SMART Letter #50
CHAIRMAN POWELL'S FCC
December 26, 2000
SMART Letter #50 -- December 26, 2000
Copyright 2000 by David S. Isenberg
isen.com -- "supreme stupidity"
firstname.lastname@example.org -- http://isen.com/ -- 1-888-isen-com
CHAIRMAN POWELL'S FCC -- by David S. Isenberg
I'm no fan of President-apparent Bush. I say 'President-apparent' because
'President-elect' is too healing.
Gore is no prize though. I was in the room in 1995 when Al karate chopped
the podium to emphasize that the Clinton Administration would veto any
Communications Act that allowed monopolies to grow stronger. Yeah, right.
Tell it to SBC/PacTel/Ameritech and BellAtlantic/NYNEX/GTE.
Here's a view of the election I like:
As Saint Stupid says, "If it's funny it's true."
Which brings us back to W's Washington. Fortunately, some potential Bush
appointees get it. Mike Powell, for example. Mike, son of Colin, is an FCC
Commissioner, a former member of Joel Klein's anti-trust staff, and a SMART
People say that Mike Powell will be W's FCC Chairman. This is good news.
Powell gets that it's not "Communications as Usual" these days. He gets
that there's something huge and unprecedented happening here, and what it is
ain't exactly clear.
Powell knows that technology changes are driving waves of creative
destruction, and he believes that legislative and regulatory changes should
be in response to them. (Contrast former FCC Chair Reed Hundt, who was handy
with a political hammer so he saw technology as yet another nail.)
People who I trust -- such as Dale Hatfield and Dave Farber who worked with
Powell at the FCC -- like Mike Powell. So I'm looking forward to a Powell
FCC that materially appreciates what technology is doing, and what it can
Clearly Mike Powell values the role of new, small companies in wealth
creation. In a recent speech (see
http://www.fcc.gov/Speeches/Powell/2000/spmkp003.html) Mike Powell spoke of
innovation and entrepreneurship as "engines of prosperity." And he said
that the FCC, "must foster competitive markets, unencumbered by intrusions
and distortions from inapt regulations".
But tellingly, Powell also spoke of Clayton Christensen's "disrupting
technologies" (sic) and Joseph Schumpeter's concept of creative destruction
in the same breath. Perhaps it escaped Powell that Christensen radically
extends Shumpeter's thinking. Christensen says, "The vertical axis [in a
Shumpeter-style S-curve diagram] for a disruptive innovation, by definition,
must measure *different* attributes of performance than those relevant in
established value networks."
Christensen tells of a meeting with Andy Grove in which Grove interrupted
Christensen to exclaim, "I get it! It's not the *technology* that's
disruptive, it is how the technology disrupts the *business*model*!"
Christensen's book goes on to point out that even incumbents can engage in
creative destruction when the net effect is to sustain their core business
Christensen has studied hundreds of technology introductions, and found that
incumbent companies are expert at bringing new technology to market if it
sustains the existing value proposition, but they are horrible at bringing
disruptive technology to market. For example, if we were depending on
incumbent disk drive makers to bring us hard disks for laptops, we'd
probably still be waiting. Fortunately, regulatory barriers in the computer
industry are thinner and more permeable than they are in communications.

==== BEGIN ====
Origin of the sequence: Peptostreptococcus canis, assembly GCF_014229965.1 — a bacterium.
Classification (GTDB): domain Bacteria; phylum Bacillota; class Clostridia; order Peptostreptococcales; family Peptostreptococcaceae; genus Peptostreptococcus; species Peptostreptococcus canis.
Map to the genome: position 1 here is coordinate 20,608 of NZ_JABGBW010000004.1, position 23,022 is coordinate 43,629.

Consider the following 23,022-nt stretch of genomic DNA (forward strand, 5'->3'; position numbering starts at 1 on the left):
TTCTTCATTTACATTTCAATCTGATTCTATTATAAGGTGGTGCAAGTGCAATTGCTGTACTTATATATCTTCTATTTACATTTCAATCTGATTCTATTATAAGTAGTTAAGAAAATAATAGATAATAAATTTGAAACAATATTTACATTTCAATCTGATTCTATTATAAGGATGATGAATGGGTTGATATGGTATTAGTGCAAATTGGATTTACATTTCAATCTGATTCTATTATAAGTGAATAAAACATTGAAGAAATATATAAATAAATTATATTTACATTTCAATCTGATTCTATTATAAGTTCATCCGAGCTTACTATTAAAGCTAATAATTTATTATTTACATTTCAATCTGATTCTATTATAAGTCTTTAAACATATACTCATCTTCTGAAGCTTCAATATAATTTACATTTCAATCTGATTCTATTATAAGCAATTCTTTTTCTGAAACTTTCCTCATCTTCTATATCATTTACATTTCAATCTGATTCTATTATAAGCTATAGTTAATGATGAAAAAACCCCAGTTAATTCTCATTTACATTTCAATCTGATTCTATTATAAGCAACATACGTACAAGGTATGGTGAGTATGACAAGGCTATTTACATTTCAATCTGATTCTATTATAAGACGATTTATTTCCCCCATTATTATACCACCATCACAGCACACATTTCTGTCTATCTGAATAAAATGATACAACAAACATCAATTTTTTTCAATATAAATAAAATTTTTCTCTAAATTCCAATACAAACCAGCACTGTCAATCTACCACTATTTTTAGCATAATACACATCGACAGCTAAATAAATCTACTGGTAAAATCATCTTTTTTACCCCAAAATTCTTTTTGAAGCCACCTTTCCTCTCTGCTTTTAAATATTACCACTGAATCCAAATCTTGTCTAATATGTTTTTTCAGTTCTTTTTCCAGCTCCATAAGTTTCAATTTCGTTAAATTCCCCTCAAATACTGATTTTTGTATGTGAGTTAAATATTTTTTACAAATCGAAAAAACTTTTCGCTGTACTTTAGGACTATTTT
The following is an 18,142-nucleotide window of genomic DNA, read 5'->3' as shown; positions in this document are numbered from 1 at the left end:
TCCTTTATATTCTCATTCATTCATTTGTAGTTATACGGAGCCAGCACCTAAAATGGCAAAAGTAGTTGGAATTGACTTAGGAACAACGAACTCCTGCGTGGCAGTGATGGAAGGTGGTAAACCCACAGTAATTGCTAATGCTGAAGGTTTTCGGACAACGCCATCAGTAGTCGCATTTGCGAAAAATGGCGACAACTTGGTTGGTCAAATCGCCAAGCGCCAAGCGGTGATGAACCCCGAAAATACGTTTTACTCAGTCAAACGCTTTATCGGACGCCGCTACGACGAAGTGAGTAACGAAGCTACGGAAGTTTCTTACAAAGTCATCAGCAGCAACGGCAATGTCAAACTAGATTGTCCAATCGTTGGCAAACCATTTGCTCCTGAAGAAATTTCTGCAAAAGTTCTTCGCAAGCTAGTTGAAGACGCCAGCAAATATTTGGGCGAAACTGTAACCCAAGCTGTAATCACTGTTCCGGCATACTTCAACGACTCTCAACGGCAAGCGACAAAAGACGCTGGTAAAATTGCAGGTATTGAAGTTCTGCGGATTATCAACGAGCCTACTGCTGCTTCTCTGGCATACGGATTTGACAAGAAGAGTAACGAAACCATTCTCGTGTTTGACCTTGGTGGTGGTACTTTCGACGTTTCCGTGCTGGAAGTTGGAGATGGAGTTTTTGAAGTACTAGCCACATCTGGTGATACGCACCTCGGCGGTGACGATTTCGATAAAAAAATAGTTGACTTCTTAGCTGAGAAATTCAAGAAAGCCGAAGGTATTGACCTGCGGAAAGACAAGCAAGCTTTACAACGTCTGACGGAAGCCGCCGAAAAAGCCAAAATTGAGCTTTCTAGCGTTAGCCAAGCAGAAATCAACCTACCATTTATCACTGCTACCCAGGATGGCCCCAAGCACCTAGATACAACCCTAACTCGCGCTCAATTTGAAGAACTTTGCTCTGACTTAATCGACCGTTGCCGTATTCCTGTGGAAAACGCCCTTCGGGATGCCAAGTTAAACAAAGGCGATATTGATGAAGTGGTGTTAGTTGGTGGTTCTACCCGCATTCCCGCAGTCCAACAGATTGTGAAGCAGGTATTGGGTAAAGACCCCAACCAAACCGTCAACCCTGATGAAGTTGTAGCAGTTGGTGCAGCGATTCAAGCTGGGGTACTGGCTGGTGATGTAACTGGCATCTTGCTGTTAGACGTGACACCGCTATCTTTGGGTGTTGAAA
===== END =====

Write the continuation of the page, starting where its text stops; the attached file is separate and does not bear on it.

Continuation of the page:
When Republicans say "pro-business" they're usually talking about big,
established businesses (ka-ching!), rather than tiny emerging ones. I hope
that Republican Mike Powell understands that progress in telecommunications
will not come from the pro-Cretaceous wing of his party.
I hope that Mike Powell gets that the Communications Revolution is not just
about competition, but about new ways that competition happens.
(Supermarkets compete, but there's no revolution there.) The kind of
aggressive regulatory forbearance (*and* action) we need from Powell's FCC
is the kind that will allow not only new technologies, but new business
It would be a frictionless slide for FCC Chairman Powell to play poker with
the big boys. It'd be far more difficult for him to preside over their
disempowerment. Powell has pledged to remove the encumbrance of inapt
regulation -- but from who?.
It is a good sign that Powell favors certain new technologies that make new
kinds of competition possible. These include deregulated -- and even
unlicensed -- forms of radio transmission, and unbundled -- and perhaps even
publicly accessible -- rights of way for fiber.
The era of Customer Owned Networks is arriving. Once upon a time it was
unthinkable for companies to own computers. Computers were too big and
expensive. Then, speaking of engines of prosperity, suddenly companies, and
then individuals, owned them. We are entering an age in which corporate,
and even individual, ownership of networks is becoming practical. But there
is a difference -- there was no pre-existing regulatory infrastructure for
the age of computers to be born into. Forbear aggressively if you dare, Mr.
Mike Powell's FCC could usher an era in which the engines of networked
prosperity are supercharged. Alternatively, he could preside over rampant
trampling of small creatures pursuant to dinosaur fights. Here's hoping
that FCC Chairman Powell does the right thing.
CONFERENCES ON MY CALENDAR
February 24 - March 2, 2001, Kuala Lumpur, Malaysia. APRICOT is the Asia
Pacific Regional Internet Conference on Operating Technologies, and I'll be
giving one of the keynotes. The Asian Internet is on the steepest part of
the S-curve these days! For information, see http://www.apricot2001.net
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Copyright 2000 by David S. Isenberg
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